Ever since quota system was reintroduced a decade ago as a way of ensuring equitable access to higher education, some people have been riding on it and using it to thrust their lust for power. Most people who go to town on the new enrolment regime do so out of misinformed and inflated premises leveled lackadaisically or maliciously against the system.
Critics of ‘quota’ argue the system deny deserving students a chance to step their feet on various prestigious corridors of public universities. They denounce and brand quota system as a demon hampering the thriving of merit and realization of dreams of hardworking and deserving students.
However, this point is only accurate in its utter simplistic form. If the proponents of the argument support merit with passion and blood, they would realize that quota system does not replace merit at any level. Before answering why this is so, let us examine the background the system was created and the atmosphere it is now operating on.
BACKGROUND INFORMATION TO THE REINTRODUCTION OF EQUITABLE ACCESS TO HIGH EDUCATION
Before government reintroduced quota system in 2007, the country had only two public universities that were enrolling students based on classroom and bed space. University of Malawi (Unima) was enrolling in total 900 students into its then five constituent colleges (Bunda college, Chancellor College, The Polytechnic, Kamuzu College of Nursing and College of Medicine). Mzuzu University (Mzuni) was enrolling about 300 first years each year.
So before quota system, government was enrolling 1 200 generic students into its universities. However, because there was no harmonization of enrolment that time, some students could be enrolled twice (both at Mzuni and Unima). We could say in total the system was in reality enrolling just about 1000 students.
The question we should be asking ourselves is whether this figure constitutes the full set of deserving, hardworking and intelligent students.
Statistics has it that then about 10 000 were meeting university requirements and writing entrance examinations. If out of 10 000 students, only 1000 were enrolled were we doing justice to the remaining 9000 students?
If every year, more than 9000 students were denied the opportunity to further their education despite qualifying, would we say the system was effective enough?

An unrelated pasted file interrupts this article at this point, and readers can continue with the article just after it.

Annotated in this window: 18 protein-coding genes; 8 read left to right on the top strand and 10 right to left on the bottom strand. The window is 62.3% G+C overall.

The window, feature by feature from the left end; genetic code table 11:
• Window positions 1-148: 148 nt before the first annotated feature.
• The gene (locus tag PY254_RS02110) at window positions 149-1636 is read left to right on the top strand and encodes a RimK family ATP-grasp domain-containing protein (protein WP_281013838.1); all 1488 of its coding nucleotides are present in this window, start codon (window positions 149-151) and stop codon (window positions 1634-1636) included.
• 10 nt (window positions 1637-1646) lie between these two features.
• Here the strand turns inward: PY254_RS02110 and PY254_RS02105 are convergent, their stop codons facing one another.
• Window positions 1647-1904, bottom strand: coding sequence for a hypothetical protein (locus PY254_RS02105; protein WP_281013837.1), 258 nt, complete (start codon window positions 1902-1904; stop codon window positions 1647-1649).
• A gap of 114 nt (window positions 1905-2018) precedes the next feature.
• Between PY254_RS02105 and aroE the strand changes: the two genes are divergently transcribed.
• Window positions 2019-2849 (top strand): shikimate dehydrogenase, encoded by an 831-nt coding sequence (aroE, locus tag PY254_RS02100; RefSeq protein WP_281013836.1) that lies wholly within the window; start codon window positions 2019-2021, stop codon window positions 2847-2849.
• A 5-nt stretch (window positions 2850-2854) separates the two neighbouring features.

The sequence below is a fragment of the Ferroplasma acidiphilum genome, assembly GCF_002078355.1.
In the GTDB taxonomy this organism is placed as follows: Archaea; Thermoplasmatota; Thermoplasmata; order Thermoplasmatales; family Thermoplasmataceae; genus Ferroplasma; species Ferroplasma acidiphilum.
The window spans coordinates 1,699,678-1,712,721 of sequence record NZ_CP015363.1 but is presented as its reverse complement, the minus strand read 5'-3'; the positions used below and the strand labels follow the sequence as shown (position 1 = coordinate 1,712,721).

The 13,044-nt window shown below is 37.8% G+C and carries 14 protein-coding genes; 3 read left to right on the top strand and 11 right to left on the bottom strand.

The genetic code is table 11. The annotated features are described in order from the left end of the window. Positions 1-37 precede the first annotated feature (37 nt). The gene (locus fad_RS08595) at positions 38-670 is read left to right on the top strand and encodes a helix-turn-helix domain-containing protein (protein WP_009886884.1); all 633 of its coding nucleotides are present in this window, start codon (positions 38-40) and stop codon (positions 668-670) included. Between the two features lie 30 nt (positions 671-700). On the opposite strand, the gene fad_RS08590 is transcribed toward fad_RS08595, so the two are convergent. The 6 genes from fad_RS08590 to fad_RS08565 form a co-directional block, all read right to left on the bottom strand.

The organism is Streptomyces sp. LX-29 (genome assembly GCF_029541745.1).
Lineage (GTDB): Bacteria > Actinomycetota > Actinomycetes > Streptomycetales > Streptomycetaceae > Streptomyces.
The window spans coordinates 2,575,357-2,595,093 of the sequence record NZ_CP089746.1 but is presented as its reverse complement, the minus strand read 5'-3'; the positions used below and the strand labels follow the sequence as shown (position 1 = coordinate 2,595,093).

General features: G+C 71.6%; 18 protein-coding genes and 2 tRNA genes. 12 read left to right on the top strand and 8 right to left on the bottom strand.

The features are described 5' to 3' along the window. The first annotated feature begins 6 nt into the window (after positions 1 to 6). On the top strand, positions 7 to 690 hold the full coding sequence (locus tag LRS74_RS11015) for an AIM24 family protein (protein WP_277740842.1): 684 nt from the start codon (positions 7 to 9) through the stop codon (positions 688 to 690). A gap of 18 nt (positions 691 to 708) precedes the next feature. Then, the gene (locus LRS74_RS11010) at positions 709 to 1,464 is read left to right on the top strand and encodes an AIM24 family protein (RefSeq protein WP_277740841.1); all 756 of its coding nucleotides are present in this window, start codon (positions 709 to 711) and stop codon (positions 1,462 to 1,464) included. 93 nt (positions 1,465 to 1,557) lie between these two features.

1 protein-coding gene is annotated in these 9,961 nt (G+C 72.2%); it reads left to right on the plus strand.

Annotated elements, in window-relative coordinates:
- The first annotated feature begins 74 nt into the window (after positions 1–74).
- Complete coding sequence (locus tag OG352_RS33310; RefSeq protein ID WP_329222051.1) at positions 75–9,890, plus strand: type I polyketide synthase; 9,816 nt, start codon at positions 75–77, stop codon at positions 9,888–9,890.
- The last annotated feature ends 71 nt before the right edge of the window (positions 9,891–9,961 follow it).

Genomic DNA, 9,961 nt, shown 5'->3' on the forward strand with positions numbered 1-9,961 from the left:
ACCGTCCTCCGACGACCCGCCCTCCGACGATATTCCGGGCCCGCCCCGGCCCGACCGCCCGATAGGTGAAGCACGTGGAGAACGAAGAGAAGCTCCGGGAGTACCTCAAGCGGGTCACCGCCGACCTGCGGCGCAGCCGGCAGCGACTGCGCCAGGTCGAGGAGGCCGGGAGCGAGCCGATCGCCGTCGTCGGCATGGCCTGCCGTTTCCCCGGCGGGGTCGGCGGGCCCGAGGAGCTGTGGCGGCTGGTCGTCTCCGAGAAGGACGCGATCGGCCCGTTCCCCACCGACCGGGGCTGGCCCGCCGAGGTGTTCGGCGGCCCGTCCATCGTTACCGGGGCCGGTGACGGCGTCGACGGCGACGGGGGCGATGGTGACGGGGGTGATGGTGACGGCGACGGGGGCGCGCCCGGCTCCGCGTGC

We should also remember stories were awash then of students who could get less 10 points in Malawi School Certificate of Education or its equivalent but still got dropped after failing university entrance examination.
FIXING THE INEFFICIENCY WITH NECESSARY EVIL
With more than 9000 students being failed their right to education because of limited classroom and bed space in public universities, and higher performing students being dropped after failing to make it in university entrance examinations, reasons were enough that the system had outlived its usefulness and needing a panacea.
With quota system, the underpinning philosophy is that performance is influenced, deterred and nourished by environmental factors. After all, quota system is not only practiced by local public universities. International universities all over the world also set quota to ensure all continents and regions are enrolled. Thus, by international standards, international universities are expected to set quota in its enrollment so as to incorporate and exploit various social, economic and geographic factors.
Since there are 28 districts in Malawi, equitable access to higher education ensures 10 deserving students in each district (be it in the south, central or northern region) should be enrolled. These 10 students are chosen on merit as they are the best students in each district. Quota system is therefore only responsible for the top 280 students across all districts.
However, since the new enrollment regime no longer takes into consideration bed space in colleges, enrollment has tripled in public universities. Further, there are now four public universities in the country.
University of Malawi now enrolls about 6000 students each year in its four constituent colleges, Mzuni and Lilongwe University of Science and Technology (Luanar) enrolls about 1500 students while Malawi Univestity of Science and Technology enrolls about 500 first years.
Mathematically, this translates into enrolling 10 000 students into public universities each year. If you compare this figure with the one before the new system, judge for yourself which system is bad. (Analysis By Stanley Kanani)